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Sounding off on Irvine Auditorium

It has history, and it has tradition. Dwight Eisenhower, Desmond Tutu, and Mikhail Gorbachev spoke at its podium; Diana Ross fronted her Supremes on its stage; Dr. Judith Rodin and Dr. Sheldon Hackney were inaugurated there as Penn's presidents in pageantries worthy of medieval monarchs.
   Irvine Auditorium also has the 10,731-pipe Curtis organ, one of the world's largest musical instruments, and one that has filled the great hall with sonorous blasts on hundreds of occasions.
   If all goes as planned, the tradition will be preserved and the sonority enhanced. By 1999, the tarpaulins and scaffolding that now clutter the interior will give way to reupholstered seating, a new stage, new heating and ventilation systems, additional performance and practice spaces, and improved acoustics; Irvine's colorful painted decorations will also be restored. The $23 million restoration and renovation project that got underway in June will, the University hopes, make the auditorium a more effective place for all kinds of performances. The work is part of plans for the Perelman Quadrangle, an academic and activities complex that will serve as a meeting place and common ground for students and student organizations.
   The Irvine project has not lacked detractors, however. Some alumni and members of the Curtis Organ Restoration Society, a volunteer group that has overseen the organ's maintenance and use, had expressed concerns about the potential for damage to the 71-year-old organ during renovations.
Rendering of Irvine Auditorium

   Although University officials have addressed those worries with plans to protect the organ, a group calling itself the Irvine Preservation Society continues to charge that the acoustical redesign will impair the organ's sound and Irvine's appearance. The group also argues that the creation of three smaller rooms within the building -- for a rehearsal studio, café, and recital hall -- will "destroy the integrity of Irvine's remarkable interior by breaking it into a jumble of smaller spaces."
   But Penn officials and the project's architects, Venturi Scott Brown and Associates, are confident that the acoustics can be upgraded and other changes can be made without destroying the building's architectural integrity -- or the organ's majestic sound.
   One of the challenges, explains Joanne Hanna, G'87, director of development for the Perelman Quadrangle, is that while Irvine's cross-shaped design creates great resonance for organ music, it causes other sounds to "fly" all over the room rather than be directed to the audience. The project planners hope to address this problem by modifying the shape of the room, removing balconies on both sides of the stage and replacing them with sound reflectors. In addition, acoustical banners that can be raised or lowered will be hung from inside Irvine's tower, and a shell of acoustical material will be inserted in the new stage.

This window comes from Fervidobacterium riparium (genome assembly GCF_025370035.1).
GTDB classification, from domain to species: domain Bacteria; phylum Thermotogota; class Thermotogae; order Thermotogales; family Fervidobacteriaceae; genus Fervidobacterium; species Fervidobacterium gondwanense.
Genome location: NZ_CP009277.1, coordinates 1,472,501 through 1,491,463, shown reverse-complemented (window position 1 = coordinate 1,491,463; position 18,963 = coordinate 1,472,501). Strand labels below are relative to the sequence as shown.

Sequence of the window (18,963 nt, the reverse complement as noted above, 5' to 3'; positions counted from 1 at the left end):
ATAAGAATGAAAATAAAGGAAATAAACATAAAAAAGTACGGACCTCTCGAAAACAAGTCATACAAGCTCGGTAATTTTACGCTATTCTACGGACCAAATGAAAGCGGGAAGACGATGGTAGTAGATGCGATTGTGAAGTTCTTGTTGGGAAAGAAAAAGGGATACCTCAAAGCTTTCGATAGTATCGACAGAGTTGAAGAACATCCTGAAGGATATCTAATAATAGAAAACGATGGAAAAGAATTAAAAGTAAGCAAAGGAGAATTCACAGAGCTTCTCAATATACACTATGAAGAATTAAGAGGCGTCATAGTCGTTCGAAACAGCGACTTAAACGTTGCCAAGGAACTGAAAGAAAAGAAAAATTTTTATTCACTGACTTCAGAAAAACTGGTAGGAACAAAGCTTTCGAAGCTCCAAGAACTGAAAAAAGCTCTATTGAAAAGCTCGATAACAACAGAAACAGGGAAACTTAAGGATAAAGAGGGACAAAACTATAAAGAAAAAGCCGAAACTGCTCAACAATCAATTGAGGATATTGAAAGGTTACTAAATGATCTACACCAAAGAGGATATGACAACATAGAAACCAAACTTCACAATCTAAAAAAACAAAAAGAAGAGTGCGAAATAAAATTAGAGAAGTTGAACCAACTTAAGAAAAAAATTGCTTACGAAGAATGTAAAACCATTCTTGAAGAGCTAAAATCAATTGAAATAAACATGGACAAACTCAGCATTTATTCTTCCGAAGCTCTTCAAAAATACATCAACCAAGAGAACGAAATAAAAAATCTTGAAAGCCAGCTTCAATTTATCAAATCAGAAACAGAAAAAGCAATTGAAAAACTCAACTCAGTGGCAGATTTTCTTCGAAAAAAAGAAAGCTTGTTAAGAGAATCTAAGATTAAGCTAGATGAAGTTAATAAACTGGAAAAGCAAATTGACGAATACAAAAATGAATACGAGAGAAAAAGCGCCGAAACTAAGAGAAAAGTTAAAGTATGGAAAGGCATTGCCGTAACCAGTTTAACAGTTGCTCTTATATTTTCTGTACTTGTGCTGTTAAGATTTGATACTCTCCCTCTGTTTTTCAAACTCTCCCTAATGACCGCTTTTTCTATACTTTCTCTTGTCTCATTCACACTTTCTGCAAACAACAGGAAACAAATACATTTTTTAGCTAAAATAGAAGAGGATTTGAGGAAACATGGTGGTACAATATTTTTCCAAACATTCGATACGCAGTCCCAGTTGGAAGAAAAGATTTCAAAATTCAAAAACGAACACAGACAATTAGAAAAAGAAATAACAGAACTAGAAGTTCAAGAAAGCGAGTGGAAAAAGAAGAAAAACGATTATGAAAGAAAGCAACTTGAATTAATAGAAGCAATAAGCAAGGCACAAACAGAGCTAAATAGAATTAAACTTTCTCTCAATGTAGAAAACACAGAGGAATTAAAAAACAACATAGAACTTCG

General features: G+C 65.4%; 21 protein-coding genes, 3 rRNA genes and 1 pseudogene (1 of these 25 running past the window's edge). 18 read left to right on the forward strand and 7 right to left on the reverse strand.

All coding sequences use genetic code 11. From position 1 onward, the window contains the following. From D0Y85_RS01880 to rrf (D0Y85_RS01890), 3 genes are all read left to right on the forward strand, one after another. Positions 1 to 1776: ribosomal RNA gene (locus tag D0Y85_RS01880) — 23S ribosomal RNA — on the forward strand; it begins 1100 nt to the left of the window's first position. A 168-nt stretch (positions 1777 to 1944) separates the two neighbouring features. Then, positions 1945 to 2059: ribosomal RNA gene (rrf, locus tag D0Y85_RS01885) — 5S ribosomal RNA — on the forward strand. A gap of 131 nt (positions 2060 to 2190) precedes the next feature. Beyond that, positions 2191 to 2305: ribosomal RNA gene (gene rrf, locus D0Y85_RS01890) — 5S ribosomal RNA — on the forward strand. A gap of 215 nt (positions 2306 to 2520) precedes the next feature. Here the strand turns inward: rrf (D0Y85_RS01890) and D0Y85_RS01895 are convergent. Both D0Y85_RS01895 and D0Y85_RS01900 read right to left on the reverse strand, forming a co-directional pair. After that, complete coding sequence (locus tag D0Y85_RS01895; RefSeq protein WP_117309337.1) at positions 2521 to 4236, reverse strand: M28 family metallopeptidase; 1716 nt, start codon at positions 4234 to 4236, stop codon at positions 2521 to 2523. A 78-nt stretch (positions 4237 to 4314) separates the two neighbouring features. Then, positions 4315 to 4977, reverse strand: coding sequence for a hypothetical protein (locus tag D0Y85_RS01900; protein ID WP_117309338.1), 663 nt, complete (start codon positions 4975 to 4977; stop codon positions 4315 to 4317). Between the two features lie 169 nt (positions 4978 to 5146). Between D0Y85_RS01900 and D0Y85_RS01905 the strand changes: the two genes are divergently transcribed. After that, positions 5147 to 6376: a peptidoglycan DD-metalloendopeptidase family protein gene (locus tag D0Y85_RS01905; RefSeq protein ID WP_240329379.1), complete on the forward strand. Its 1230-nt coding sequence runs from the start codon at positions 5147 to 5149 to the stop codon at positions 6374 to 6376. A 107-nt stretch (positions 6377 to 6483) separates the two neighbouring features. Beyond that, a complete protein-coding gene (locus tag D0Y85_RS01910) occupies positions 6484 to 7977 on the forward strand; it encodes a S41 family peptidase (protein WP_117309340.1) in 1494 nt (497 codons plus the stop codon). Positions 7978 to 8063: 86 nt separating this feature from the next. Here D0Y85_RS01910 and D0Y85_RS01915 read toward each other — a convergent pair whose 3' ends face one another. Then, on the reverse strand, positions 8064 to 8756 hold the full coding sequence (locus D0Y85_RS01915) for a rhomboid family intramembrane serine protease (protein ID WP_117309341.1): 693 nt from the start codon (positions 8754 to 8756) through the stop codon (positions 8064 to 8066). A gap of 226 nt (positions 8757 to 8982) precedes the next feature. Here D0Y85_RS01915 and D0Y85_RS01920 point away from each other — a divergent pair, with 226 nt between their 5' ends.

The Irvine preservation group argues that these changes will be "inappropriate and out of context with the architectural style of the building." But Hanna says they need not worry: "All you have to do is to look at the other restoration projects we have [on campus], like the Fisher Fine Arts Library ... [The architects] bend over backwards to make things as historically accurate as possible and fit into what they would have looked like [when built]." Irvine, whose exterior was inspired by Mont Saint-Michel, was built in 1926; its chief designer, Julian Abele, Ar'02, was the first African-American graduate of Penn's School of Architecture.
   Aesthetics hasn't been the only concern of some project critics. In one letter posted on the Irvine Preservation Society's Web site, Michael Rowe, coordinator for the 1998 Organ Historical Society National Convention, wrote that renovations of an auditorium at a Colorado university "sucked" the life out of the historic organ housed there. Change Irvine, he warned, and the same thing could happen.
   In a letter sent in August to those who had expressed concerns about the project, Dr. Stanley Chodorow, Penn's provost, wrote, "The Irvine project aims to preserve the integrity of the organ and the architecture of Irvine, which are certainly among the University's finest treasures." On the recommendation of an independent organ consultant, the organ's pipes have been removed and stored by its original builder, Austin 0rgans in Hartford, Conn. Austin will restore and tune the pipes, renovate the organ's chambers, and build a new base for the organ console.
   "Throughout the design process," Chodorow wrote, "the architects and their acoustic, mechanical, and construction consultants have been working to obtain optimal acoustical results." Renovations "will in no way alter the passage of sound from the organ chambers into the hall."
   Above Irvine's stage, a rehearsal hall will be built, to be named after Emily Sachs, a Penn student and dancer who would have graduated next spring had she not died of asthma her freshman year. There are plans for a two-story recital room seating 100 people on the east side of the building and a two-story café/lobby space on the west side. Both side spaces have been underused, says Hanna, adding that these projects are "truly going to enhance rather than cut up" the building.

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Copyright 1997 The Pennsylvania Gazette Last modified 9/26/97